I commonly use the word 'guys' to refer to a group of males colloquially. It's colloquial but not rude, off putting, condescending, patronizing (though I wouldn't use it with a group of men at a board meeting (hypothetically of course), unless I knew them). So, some that I would not consider as replacements would be

  • buddies: too old-fashioned
  • dudes: too informal
  • boys: too patronizing
  • men, gentlemen: too formal or false respect

I realized that I had also been using it for any group of people, males and females, even just females. It worked for me and I didn't think of the gender implications, that women might not care for it. No one ever complained, directly or indirectly (rule of life: sometimes people don't complain about things they should).

But it occurred to me (maybe by reading something that sparked realization) that the intended hearers might not all care for it.

What might be a female gendered or non-gendered version of 'guys'?

Some that I've considered don't feel right about (though these may be reasonable answers) are:

  • dolls: too old-fashioned
  • babes: too informal
  • ladies: too formal or I've heard from women, too creepy
  • women: too factual
  • girls: too patronizing (as much as 'boys')
  • everyone, you all: too bland
  • y'all: perfectly non-sexist but too regional (might work, but not everywhere)

Hopefully I haven't eliminated all the possibilities -- any suggestions?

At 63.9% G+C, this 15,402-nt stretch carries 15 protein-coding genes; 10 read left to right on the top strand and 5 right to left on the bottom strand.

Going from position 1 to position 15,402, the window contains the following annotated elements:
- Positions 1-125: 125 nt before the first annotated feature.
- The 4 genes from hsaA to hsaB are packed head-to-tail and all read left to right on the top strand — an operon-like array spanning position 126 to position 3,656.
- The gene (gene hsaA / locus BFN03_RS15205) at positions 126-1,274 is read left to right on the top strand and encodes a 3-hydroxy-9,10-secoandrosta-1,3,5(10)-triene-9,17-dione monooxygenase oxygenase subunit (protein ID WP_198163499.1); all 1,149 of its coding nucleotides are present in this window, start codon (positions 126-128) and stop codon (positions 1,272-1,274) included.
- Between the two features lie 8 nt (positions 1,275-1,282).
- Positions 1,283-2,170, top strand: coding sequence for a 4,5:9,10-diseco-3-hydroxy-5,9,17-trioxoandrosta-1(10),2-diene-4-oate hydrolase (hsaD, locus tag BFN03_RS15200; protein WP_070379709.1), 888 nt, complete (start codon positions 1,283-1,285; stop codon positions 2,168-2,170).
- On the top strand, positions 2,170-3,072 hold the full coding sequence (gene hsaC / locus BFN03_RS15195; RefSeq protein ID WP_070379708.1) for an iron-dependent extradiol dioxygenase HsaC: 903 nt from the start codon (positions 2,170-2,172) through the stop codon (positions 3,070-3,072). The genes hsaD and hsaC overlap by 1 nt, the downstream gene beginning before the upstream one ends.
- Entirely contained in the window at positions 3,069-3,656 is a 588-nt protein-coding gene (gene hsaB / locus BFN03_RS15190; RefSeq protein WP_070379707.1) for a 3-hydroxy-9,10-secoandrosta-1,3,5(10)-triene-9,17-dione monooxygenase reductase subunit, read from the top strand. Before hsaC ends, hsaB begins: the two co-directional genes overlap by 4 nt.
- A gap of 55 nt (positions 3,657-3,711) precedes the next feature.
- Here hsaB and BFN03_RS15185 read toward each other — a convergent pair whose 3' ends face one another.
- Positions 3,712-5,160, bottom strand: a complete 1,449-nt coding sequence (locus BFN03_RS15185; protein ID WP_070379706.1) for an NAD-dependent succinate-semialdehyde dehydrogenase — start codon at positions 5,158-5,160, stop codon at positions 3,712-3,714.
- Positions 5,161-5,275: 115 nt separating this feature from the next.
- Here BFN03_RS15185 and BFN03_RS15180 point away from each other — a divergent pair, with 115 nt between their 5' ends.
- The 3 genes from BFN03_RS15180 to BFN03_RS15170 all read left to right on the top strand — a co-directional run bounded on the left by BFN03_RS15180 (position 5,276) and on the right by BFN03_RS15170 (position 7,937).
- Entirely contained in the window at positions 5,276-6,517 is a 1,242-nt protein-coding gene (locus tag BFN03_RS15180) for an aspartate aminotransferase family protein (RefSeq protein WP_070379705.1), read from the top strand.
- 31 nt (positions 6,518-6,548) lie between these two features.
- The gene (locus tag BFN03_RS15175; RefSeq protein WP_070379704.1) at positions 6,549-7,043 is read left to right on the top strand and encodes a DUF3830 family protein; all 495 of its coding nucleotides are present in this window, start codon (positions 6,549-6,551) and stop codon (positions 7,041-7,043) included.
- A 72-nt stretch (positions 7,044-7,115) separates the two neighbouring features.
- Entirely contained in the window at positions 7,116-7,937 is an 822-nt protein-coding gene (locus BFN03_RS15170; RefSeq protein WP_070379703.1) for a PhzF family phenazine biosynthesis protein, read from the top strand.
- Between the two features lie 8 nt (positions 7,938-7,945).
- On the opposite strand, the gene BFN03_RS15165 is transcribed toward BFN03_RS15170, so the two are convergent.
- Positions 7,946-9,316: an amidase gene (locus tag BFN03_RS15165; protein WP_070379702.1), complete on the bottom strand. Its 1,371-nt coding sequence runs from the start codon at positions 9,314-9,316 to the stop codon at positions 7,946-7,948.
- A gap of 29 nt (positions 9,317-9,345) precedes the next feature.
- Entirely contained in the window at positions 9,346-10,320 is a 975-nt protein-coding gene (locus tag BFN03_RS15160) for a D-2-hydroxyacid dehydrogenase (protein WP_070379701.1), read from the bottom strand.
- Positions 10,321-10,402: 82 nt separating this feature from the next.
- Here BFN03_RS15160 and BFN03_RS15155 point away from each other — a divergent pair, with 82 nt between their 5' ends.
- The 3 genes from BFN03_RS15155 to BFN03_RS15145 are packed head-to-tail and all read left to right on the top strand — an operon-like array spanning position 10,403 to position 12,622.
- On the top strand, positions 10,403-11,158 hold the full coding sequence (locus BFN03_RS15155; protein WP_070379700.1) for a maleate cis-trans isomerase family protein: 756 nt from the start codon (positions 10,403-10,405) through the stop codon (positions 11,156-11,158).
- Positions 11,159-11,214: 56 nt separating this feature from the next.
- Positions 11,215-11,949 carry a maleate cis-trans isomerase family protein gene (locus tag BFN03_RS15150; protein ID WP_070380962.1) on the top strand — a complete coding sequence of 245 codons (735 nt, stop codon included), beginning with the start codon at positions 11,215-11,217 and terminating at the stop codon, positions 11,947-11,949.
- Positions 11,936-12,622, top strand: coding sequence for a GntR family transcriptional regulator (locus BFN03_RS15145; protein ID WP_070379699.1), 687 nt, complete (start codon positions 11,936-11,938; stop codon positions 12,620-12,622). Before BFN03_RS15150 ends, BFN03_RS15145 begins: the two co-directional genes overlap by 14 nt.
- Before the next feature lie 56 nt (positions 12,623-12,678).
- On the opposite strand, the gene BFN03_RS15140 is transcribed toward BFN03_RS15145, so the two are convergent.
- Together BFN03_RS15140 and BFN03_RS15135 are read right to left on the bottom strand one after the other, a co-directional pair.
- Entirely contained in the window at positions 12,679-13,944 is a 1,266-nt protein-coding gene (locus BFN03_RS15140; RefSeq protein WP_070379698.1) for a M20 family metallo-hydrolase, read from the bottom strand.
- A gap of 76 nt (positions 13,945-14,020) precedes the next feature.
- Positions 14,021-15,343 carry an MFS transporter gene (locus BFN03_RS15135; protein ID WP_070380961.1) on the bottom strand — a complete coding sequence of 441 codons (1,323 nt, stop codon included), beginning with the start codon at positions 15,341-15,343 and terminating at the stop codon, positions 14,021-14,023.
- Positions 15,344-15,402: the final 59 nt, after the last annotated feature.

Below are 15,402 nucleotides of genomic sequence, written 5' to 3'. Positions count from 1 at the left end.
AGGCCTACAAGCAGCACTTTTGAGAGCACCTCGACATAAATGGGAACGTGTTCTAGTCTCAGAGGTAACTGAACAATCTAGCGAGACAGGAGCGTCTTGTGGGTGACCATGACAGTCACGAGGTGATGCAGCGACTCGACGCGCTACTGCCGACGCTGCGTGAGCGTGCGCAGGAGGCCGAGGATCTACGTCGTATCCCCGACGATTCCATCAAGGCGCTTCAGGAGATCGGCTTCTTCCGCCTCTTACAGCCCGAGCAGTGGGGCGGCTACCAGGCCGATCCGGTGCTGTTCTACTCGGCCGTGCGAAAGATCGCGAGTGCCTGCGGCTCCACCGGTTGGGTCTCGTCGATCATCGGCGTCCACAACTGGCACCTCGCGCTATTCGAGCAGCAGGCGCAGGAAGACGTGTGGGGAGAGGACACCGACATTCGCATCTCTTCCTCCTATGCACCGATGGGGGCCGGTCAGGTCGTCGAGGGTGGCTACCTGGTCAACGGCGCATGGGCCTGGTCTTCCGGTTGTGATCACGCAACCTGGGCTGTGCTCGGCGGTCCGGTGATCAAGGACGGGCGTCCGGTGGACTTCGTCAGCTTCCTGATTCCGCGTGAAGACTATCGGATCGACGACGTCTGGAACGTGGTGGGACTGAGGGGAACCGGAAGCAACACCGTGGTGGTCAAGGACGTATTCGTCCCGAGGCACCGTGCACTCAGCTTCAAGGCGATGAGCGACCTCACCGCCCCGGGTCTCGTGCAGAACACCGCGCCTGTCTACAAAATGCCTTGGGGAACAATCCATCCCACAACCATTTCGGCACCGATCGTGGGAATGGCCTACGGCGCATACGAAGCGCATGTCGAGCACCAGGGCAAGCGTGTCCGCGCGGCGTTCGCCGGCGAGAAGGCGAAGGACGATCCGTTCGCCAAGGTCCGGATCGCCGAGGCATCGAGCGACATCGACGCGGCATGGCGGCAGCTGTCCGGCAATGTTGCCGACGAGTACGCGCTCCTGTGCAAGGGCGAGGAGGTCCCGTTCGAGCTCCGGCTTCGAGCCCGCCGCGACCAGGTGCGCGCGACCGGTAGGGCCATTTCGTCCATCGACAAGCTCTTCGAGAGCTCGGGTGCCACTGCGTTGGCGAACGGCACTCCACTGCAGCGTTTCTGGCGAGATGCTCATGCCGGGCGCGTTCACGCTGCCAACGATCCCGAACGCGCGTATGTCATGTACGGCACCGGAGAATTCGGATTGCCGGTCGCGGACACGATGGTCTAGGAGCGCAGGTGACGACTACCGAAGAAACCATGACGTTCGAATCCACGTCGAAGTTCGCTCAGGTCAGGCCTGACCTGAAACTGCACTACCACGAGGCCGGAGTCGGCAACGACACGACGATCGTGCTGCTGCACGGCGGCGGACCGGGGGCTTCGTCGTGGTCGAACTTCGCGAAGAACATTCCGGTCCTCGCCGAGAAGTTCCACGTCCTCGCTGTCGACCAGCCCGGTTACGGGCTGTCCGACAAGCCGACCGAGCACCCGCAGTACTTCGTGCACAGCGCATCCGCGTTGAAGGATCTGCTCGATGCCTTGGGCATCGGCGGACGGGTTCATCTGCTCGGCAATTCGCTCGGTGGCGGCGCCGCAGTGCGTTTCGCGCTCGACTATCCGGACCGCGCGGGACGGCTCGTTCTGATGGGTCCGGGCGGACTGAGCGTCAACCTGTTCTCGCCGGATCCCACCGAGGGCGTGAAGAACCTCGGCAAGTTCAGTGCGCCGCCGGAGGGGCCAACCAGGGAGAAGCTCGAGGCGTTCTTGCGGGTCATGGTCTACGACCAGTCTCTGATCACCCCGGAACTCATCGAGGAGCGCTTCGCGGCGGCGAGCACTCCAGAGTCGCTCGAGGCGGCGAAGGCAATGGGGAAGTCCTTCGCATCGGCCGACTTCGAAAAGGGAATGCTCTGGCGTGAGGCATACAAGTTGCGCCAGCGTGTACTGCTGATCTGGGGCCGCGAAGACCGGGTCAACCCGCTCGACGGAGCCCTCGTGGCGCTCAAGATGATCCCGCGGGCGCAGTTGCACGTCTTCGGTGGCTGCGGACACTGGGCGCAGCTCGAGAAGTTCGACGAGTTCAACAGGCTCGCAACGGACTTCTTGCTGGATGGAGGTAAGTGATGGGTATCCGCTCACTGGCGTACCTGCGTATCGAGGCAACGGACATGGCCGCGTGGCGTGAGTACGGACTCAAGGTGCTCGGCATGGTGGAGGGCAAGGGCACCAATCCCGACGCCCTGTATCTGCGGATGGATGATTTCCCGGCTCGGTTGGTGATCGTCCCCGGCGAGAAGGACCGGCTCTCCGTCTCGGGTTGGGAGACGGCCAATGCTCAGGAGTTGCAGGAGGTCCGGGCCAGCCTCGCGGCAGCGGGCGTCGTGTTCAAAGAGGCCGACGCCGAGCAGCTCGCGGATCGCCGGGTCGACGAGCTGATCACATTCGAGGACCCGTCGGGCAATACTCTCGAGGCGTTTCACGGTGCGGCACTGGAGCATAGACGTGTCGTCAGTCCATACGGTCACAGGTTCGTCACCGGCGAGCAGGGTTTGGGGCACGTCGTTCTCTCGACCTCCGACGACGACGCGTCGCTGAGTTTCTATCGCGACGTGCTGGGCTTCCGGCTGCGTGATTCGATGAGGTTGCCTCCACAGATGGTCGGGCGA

• 5
    Was wondering about this too.
    – JFW
    Commented Apr 2, 2011 at 13:55
  • 61
    ...As a female, I don't have a problem with "guys." I use it myself in the same indiscriminate way. So do all my female friends. We would not say "gals" unless mocking something or other. that's my experience at least.
    – kitukwfyer
    Commented Apr 2, 2011 at 18:15
  • 8
    From all the answers, it's clear that using a masculine term (eg "guys") is considered sexist (see Leopd's comment), and using a feminine term (eg "gals") is also considered sexist (see The Raven's answer). The only way to be safe, then, is to use a gender-neutral term, eg "people". Of course, if you use "guys" for males and "people" for females, you're just reintroducing a distinction: you should stick to "people" for everyone.
    – LaC
    Commented Apr 2, 2011 at 23:46
  • 20
    @LaC: That's certainly one way to do it. I think, however, it'd be preferable to just eliminate the masculine connotation of "guys." That seems, from where I stand, to be happening anyway. Why not encourage it? Besides, not to be cliche, but, you can't please everyone. I'm sure there are men and women who would be offended at the asker NOT distinguishing them from the opposite sex. Probably as many as would dislike being so distinguished. I think it's safe to say most people are going to be more concerned with what you have to say than your mode of address.
    – kitukwfyer
    Commented Apr 3, 2011 at 1:30
  • 16
    @kitukwfyer: but then "guys" will go out of fashion, and there will be a new term to refer to males, and the cycle will start anew. We might as well get off the euphemism treadmill and admit that for a man to talk to women is inherently sexist.
    – LaC
    Commented Apr 3, 2011 at 9:55

21 Answers 21


“Guys” can be used in English as gender neutral to refer to a group of mixed gender.

You will even hear women refer to other women as “guys.”

The closest linguistic equivalent with a feminine tilt would be “gals.” “Guys and gals” is a rather informal variant of “ladies and gentlemen.” (Note the reverse order.)

Edit: As noted by @kitukwfyer in the question comments, it is possible for “gals” to be derogatory when used by itself so be careful. It’s not likely to be a problem used in the pairing above. Used carefully it’s probably safe, but used by itself it could be heard as mockery.

Saying the following is unlikely to offend anyone: